Good afternoon lovelies,
Today’s post is dedicated purely to the relationship between Britain, and our Transatlantic friends in the USA. For now, I’m going to be answering 45 questions for you, with yet another American snack tasting post for you tomorrow! I’ve wanted to do a post like this Q & A for so long because I know that so many of my American friends are really curious about life on our tiny island, so when I saw The Fashion Ball’s (further known as TFB) post on Twitter, I knew that I had to get involved.. A lot of my readers are in the USA, so as a special thankyou for your continued support, I wanted to do something which maybe feels a little bit more personal. Don’t forget, if you have any questions for me, leave them in the comments and if I will be sure to answer them another time!
A little about me, I don’t live in and have never visited London so the thoughts in this post are entirely my own, as a woman born and raised outside of the capital. I’ve lived in Bristol all of my life, though I have travelled all over Britain. Asides that, I’m going to put my hand up now and say that yes, I voted for Brexit. As a woman from a fishing family, that decision was based around a push for fairer trade and an agreement around acceptable behaviours on waters, particularly with the on-off ‘scallop war’ with France which endangers lives on both sides. I’ve seen British fishermen struggle to sell their catches because international sellers are able to sell their produce for less, and that saddens me. I’d welcome a new deal with Europe but unfortunately I don’t see that happening anytime soon. I don’t in any way support any anti-immigration or nationalisitic policies and I don’t associate with those who do. As long as you respect my country, our people and our values, you’re very much welcome here!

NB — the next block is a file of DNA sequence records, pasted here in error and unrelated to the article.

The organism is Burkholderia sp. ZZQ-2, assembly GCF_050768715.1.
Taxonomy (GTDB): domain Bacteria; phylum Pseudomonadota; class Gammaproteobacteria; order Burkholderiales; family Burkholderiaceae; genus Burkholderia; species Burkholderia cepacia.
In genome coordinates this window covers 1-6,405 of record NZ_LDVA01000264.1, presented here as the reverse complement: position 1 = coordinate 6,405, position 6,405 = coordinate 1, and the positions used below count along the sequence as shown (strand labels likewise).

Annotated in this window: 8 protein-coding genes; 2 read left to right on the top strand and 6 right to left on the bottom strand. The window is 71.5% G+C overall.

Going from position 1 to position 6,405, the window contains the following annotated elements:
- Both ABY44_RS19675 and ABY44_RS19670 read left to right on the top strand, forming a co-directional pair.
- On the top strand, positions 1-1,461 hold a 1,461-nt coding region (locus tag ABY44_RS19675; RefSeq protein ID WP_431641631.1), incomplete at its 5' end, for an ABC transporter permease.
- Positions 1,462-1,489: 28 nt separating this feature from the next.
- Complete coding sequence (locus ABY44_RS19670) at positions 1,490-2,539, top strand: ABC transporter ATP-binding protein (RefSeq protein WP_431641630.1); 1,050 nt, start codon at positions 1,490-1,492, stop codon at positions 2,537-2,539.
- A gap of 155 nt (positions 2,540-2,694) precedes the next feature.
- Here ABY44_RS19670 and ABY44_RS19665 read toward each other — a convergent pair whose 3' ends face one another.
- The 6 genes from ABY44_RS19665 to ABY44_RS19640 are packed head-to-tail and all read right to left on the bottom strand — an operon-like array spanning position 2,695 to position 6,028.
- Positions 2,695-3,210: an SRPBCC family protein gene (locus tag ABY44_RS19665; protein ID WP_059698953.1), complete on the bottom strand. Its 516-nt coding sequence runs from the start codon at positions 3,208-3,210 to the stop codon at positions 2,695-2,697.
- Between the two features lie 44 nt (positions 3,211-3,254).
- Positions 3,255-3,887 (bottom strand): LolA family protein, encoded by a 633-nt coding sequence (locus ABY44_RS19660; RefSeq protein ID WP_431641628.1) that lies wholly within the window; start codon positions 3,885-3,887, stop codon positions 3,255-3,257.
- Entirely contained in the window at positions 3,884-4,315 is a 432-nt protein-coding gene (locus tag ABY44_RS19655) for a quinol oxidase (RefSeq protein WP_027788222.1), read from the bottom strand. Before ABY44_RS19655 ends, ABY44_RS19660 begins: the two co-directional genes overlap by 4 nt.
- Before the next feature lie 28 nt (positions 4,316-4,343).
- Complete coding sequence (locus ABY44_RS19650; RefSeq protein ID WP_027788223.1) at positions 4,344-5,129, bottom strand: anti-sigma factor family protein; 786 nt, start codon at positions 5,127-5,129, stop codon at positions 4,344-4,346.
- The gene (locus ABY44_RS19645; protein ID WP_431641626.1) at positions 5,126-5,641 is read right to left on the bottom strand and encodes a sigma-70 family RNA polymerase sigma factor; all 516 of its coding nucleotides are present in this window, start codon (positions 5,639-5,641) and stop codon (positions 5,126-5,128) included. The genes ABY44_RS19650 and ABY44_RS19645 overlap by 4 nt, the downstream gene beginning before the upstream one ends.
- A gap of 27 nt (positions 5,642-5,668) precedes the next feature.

Alright, so let’s get on with the questions!
1. Why do British people call cookies “biscuits”?
Okay, so TFB is absolutely right. Biscuits are typically hard, dry and need dunking in tea or coffee to soften them up. You don’t have to dunk a biscuit, but it’s sort of what British people do. Most Brits drink the stereotypical “sweet white” tea, which means to say two teaspoons of sugar and a splash of milk in our tea. If you ask for more sugar, you will get dodgy looks. Two teaspoons of sugar in most households is normal 😉 Some of our biscuits have cream fillings, like custard creams, bourbon biscuits or my personal favourite, the Fox’s jam n’ cream. Not all do though, and biscuits like McVitie’s digestives or Hobnobs can be quite hard and dry without a drink.
2. Why do British judges still wear powdered wigs?
M’okay, so this isn’t strictly true. In a civil or magistrates court, judges just wear smart dresses or suits. Even at a crown court or supreme court, wigs aren’t always worn. As our judicial system has become more modernised, wigs are sort of worn less and less. However, in high profile cases or in cases where there may be a threat to safety (such as dealing with murderers and rapists), a judge might choose to wear a wig. They are worn to help to protect the identity of the judge outside of the courtroom. However, on TV’s set in Britain, they’re quite frequently worn. When I attended my PIP tribunal last year, I was quite amazed by how different it all seemed. The civil court courtroom was more like a small lecture hall, and the judge wore a smart dress and a jacket. She even came down to meet me ahead of my hearing so that I knew I had nothing to be scared of.
3. Why do British people call diapers “nappies?”
TFB is right here again. Traditionally, “nappies” were made with old napkins that could be washed, dried and used again. Although we now have disposable options, the name has long lived on.#
4. How many times do British people need to be reminded to mind the gap?
Haha, more often than you might think! Brits are a nation of polite people and we just don’t want you hurting yourself or losing your luggage under the train, so you’ll see “mind the gap”, “mind your head” or “mind your step” signs around. If you don’t mind, you could wind up hurt, and then we’ll feel bad for you.